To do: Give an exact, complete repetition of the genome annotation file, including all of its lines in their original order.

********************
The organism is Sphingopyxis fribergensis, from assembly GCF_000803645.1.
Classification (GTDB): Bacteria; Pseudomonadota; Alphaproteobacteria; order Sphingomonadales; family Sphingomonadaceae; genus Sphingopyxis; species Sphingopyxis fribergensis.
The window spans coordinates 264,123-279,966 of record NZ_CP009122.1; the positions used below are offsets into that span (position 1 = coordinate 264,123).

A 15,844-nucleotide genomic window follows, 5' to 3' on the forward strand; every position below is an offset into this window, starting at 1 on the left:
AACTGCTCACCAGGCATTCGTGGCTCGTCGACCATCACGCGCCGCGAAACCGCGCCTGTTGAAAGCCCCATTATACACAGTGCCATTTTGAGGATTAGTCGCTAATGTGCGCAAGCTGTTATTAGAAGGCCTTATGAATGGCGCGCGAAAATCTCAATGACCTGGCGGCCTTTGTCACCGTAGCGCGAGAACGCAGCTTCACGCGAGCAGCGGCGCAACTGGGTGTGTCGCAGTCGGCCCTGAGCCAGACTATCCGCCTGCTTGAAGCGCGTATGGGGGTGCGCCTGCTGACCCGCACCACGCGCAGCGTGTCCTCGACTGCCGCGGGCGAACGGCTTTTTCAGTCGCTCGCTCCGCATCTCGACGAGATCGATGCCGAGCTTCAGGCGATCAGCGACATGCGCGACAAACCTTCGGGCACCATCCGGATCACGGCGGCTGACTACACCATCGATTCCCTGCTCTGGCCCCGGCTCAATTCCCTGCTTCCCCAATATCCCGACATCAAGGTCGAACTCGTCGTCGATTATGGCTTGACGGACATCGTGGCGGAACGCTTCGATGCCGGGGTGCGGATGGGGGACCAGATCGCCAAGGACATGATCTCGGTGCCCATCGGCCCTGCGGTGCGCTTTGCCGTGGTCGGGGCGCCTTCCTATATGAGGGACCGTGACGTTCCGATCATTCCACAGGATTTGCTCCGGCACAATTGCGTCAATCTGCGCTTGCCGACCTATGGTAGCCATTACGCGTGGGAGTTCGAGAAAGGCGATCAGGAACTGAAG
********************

The organism is Sphingopyxis fribergensis, from assembly GCF_000803645.1.
Classification (GTDB): Bacteria; Pseudomonadota; Alphaproteobacteria; order Sphingomonadales; family Sphingomonadaceae; genus Sphingopyxis; species Sphingopyxis fribergensis.
The window spans coordinates 264,123-279,966 of record NZ_CP009122.1; the positions used below are offsets into that span (position 1 = coordinate 264,123).

A 15,844-nucleotide genomic window follows, 5' to 3' on the forward strand; every position below is an offset into this window, starting at 1 on the left:
AACTGCTCACCAGGCATTCGTGGCTCGTCGACCATCACGCGCCGCGAAACCGCGCCTGTTGAAAGCCCCATTATACACAGTGCCATTTTGAGGATTAGTCGCTAATGTGCGCAAGCTGTTATTAGAAGGCCTTATGAATGGCGCGCGAAAATCTCAATGACCTGGCGGCCTTTGTCACCGTAGCGCGAGAACGCAGCTTCACGCGAGCAGCGGCGCAACTGGGTGTGTCGCAGTCGGCCCTGAGCCAGACTATCCGCCTGCTTGAAGCGCGTATGGGGGTGCGCCTGCTGACCCGCACCACGCGCAGCGTGTCCTCGACTGCCGCGGGCGAACGGCTTTTTCAGTCGCTCGCTCCGCATCTCGACGAGATCGATGCCGAGCTTCAGGCGATCAGCGACATGCGCGACAAACCTTCGGGCACCATCCGGATCACGGCGGCTGACTACACCATCGATTCCCTGCTCTGGCCCCGGCTCAATTCCCTGCTTCCCCAATATCCCGACATCAAGGTCGAACTCGTCGTCGATTATGGCTTGACGGACATCGTGGCGGAACGCTTCGATGCCGGGGTGCGGATGGGGGACCAGATCGCCAAGGACATGATCTCGGTGCCCATCGGCCCTGCGGTGCGCTTTGCCGTGGTCGGGGCGCCTTCCTATATGAGGGACCGTGACGTTCCGATCATTCCACAGGATTTGCTCCGGCACAATTGCGTCAATCTGCGCTTGCCGACCTATGGTAGCCATTACGCGTGGGAGTTCGAGAAAGGCGATCAGGAACTGAAG